Disco being what it was, I ask if anything improper might have triggered the episode. “Me? Drugs?” He spreads his arms like a besmirched saint. “In the studio, they used to say I would turn in my own mother if she was smoking grass. Most people thought I was from another planet anyway. I’d say: ‘Listen to that guitar! You don’t hear the notes he’s playing?’ Some people, I felt like their nerves aren’t connected to the brain.”
For this reason, Moulton ventured to discos rarely, mostly to watch DJ friends such as Jimmy Stuard. It was Stuard’s 12 West club where, in 1976, Moulton unveiled Grace Jones – she and Moulton had recently started working together after her managers took a shine to him, and Jones made a splash by vamping over an instrumental that Stuard had slipped into rotation months earlier. “Grace wasn’t that good when I met her,” Moulton says, “but she exuded an animal magnetism. She blew her movie career because of being late, but she could have been a super-superstar if she saw what time it was.”
Moulton would produce three albums for Jones and help to make her a Studio 54 sensation, though the nightclub’s patronage did not stop him staging a boycott over a botched invite by the co-owner Steve Rubell. At the door, “The guard said: ‘Tom Moulton. Is that name supposed to mean something to me? Get the fuck outta here.’ Oh, I was so embarrassed. I said: ‘You tell Steve, the next time he wants to see me he can come up and kiss my ass.’”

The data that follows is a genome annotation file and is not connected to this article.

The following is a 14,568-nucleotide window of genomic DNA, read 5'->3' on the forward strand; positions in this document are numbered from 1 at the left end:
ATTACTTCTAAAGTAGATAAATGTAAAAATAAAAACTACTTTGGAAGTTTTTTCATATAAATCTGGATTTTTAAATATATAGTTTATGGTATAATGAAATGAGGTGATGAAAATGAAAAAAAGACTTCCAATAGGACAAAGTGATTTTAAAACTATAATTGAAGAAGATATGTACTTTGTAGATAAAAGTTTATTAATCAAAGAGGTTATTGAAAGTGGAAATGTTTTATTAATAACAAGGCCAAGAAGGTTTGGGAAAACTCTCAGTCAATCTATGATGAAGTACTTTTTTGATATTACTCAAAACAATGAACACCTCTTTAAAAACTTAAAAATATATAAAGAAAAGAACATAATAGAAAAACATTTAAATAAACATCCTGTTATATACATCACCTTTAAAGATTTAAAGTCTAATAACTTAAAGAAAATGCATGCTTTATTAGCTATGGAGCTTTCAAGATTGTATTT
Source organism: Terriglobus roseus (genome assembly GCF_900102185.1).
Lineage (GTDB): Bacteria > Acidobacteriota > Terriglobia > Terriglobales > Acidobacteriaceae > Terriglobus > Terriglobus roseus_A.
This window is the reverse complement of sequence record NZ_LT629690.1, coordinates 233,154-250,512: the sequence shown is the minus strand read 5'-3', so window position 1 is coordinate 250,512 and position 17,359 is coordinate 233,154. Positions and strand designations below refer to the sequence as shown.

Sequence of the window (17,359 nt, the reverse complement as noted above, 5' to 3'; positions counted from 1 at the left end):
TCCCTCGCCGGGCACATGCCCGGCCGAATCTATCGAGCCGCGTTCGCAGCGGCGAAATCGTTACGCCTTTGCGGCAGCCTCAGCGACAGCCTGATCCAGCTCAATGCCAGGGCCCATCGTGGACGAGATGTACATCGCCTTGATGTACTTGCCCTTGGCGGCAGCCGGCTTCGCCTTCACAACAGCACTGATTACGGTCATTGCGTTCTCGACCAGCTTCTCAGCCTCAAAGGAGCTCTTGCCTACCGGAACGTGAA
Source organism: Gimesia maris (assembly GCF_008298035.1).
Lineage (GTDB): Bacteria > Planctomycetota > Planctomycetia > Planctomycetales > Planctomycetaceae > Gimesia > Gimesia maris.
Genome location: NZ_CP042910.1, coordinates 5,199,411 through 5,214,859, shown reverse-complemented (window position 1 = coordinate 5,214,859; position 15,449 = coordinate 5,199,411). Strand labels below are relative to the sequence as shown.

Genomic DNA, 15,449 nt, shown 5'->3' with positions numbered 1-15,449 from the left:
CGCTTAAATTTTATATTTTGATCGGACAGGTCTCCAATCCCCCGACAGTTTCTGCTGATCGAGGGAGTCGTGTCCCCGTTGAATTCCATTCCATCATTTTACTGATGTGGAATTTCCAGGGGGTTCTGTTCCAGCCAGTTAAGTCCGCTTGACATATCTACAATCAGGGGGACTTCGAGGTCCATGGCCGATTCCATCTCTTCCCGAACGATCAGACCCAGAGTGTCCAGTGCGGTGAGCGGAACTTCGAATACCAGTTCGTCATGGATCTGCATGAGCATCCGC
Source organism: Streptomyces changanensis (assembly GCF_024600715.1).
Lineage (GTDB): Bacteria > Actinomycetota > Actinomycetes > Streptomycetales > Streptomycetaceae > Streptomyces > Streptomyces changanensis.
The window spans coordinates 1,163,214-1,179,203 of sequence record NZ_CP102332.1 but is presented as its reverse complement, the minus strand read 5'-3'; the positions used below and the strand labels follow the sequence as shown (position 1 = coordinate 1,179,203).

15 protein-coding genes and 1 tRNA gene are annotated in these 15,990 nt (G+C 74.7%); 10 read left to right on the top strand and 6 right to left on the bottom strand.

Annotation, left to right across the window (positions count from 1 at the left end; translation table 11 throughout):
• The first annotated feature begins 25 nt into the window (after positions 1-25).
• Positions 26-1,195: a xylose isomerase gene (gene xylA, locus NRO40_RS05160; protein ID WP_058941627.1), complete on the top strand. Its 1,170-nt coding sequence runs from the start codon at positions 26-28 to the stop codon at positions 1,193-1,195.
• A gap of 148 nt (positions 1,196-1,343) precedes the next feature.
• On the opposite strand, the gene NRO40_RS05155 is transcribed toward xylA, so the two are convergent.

The late-70s disco boom triggered more headaches. “I knew the backlash was coming,” Moulton says, “and sure enough, ‘disco sucks’ happened.” Although racism and homophobia played their part, he believes the crux, amid Saturday Night Fever and a glut of pallid disco, was “radio wanting its power back” from the ascendant club circuit.
Asked whether white figureheads such as the Bee Gees and, latterly, Dua Lipa risk sanitising disco’s Black and gay origins, Moulton is defensive. “There’s no way in hell you can say that with me, because 99% of the stuff I [mix] is Black,” he says, protesting an imagined slight. He stresses his freedom to spotlight the “aggressive, nasty, funky and sleazy” in his Bandcamp mixes – qualities labels would want dampened down – but many former mixing jobs, he admits, involved “trying to eliminate the hard R&B side”.